Wanxiang to invest $100m in Smith Electric Vehicles

After a year largely spent in the United States developing products that use new sources of energy, Wanxiang America, the US subsidiary of the Chinese conglomerate Wanxiang Group Corp, said it is looking toward making a large investment.

During Vice-President Xi Jinping’s visit to the US last week, the company signed a $100 million-investment agreement with Smith Electric Vehicles Corp, a producer of all-electric commercial vehicles. The bulk of that – $75 million – is to go into a joint venture between Smith and Wanxiang to develop, manufacture and sell all-electric school buses and commercial vehicles in China, a large step in the company’s plan to move into the new-energy business.

Wanxiang Group Corp, headquartered in Hangzhou, Zhejiang province, is the biggest supplier of auto-parts in China. Its US subsidiary owns 28 manufacturing plants in 14 states throughout the US and employs 5,686 people. This past year saw Wanxiang America add hundreds of jobs at its sales and manufacturing operations.

The company became the subject of much attention in January last year when Lu Guanqiu, the billionaire founder of Wanxiang Group, accompanied President Hu Jintao on a state visit to the White House and displayed his company’s electric-vehicle dashboards to Chicago Mayor Richard Daley.

Meanwhile, Ni Pin, president of Wanxiang America, has also been making headlines. The company’s yearly sales have totaled more than $2 billion, making it one of the most successful Chinese companies to go abroad.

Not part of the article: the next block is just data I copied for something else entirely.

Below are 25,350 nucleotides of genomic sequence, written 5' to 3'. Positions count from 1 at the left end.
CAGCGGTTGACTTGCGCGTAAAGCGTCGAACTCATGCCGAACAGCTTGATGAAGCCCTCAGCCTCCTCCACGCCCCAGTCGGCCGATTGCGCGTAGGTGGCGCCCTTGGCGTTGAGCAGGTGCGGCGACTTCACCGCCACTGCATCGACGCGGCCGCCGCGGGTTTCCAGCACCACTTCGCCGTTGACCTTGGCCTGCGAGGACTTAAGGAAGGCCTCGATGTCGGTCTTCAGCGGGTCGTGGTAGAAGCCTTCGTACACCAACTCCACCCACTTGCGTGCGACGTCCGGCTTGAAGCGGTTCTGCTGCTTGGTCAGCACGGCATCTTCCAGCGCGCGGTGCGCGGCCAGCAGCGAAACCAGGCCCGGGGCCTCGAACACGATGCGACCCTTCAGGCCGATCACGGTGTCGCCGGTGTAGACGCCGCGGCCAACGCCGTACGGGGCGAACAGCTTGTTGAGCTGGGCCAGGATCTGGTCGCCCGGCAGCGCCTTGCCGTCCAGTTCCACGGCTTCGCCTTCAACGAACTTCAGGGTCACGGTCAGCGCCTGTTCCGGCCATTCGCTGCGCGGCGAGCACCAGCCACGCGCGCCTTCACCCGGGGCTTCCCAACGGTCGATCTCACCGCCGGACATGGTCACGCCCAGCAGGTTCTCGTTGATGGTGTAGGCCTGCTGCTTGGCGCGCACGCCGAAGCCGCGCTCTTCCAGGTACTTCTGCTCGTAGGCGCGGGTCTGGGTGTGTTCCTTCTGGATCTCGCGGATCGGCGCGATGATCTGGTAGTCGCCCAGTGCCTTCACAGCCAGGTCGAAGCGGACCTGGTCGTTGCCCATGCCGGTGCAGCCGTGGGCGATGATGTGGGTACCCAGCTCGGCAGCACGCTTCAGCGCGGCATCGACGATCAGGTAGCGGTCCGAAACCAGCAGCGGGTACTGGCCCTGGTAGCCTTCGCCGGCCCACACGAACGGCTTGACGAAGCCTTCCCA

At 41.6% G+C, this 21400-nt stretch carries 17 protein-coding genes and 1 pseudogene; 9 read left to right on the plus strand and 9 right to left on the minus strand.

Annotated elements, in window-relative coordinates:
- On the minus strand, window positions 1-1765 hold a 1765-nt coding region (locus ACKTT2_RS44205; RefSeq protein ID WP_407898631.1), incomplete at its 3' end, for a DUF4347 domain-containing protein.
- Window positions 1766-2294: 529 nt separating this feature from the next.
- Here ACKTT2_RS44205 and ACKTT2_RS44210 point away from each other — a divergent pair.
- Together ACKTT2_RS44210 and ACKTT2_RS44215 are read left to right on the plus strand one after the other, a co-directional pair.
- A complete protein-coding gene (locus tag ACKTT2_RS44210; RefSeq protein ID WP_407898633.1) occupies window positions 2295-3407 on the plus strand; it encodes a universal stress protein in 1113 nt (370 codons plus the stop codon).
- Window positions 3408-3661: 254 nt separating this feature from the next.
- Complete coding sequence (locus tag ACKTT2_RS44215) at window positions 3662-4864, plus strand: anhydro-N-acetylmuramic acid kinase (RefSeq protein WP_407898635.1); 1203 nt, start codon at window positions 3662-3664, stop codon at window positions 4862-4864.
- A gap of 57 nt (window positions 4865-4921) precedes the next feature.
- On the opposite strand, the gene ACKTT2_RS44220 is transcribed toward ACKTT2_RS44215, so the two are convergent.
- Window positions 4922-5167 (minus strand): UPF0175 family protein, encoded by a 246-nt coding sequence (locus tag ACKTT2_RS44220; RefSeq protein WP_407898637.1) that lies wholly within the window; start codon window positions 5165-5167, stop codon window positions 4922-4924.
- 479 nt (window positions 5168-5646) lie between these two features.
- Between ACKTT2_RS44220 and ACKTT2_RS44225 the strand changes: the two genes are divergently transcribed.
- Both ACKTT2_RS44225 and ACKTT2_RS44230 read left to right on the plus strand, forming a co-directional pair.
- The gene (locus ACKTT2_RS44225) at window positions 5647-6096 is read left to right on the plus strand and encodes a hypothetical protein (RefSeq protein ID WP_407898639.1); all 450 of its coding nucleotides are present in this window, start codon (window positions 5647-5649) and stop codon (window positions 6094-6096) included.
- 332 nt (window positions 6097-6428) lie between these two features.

"The auto-parts business for Wangxiang’s US operation has been big," Ni said. "One in every three US cars have our products in them. But since last year, we have been putting more emphasis on the new-energy industry."

Since last year, the company has invested heavily in solar panels, electric trucks and school buses, as well as light -emitting diodes, or LEDs. It is one of the first Chinese companies to produce solar panels in the US.

Its investments in new energy started with a JV with the battery company Ener1 Inc to make lithium-ion battery cells and packs for vehicles in China. At the time of the deal, the venture was expected to produce about 40,000 electric-vehicle battery packs by 2014.

According to The Wall Street Journal, Wanxiang paid for most of the venture, including a 168,544-square-meter plant in Hangzhou.

Ni said Wanxiang’s success will depend on its ability to "re-allocate resources".

"The differences between China and the US in their systems, in markets, in their economic development, give us a great opportunity to use their respective advantages and to bring down costs and provide products that cannot be made anywhere else," Ni said.

Localization, he said, has also contributed greatly to their success. Only about 10 Chinese people work for Wanxiang America, which he said operates like a US company. "Compared with obeying rules, Chinese companies are better at creating rules," Ni said. "But when it comes to doing business in the US, I think it is important to adjust to the local rules."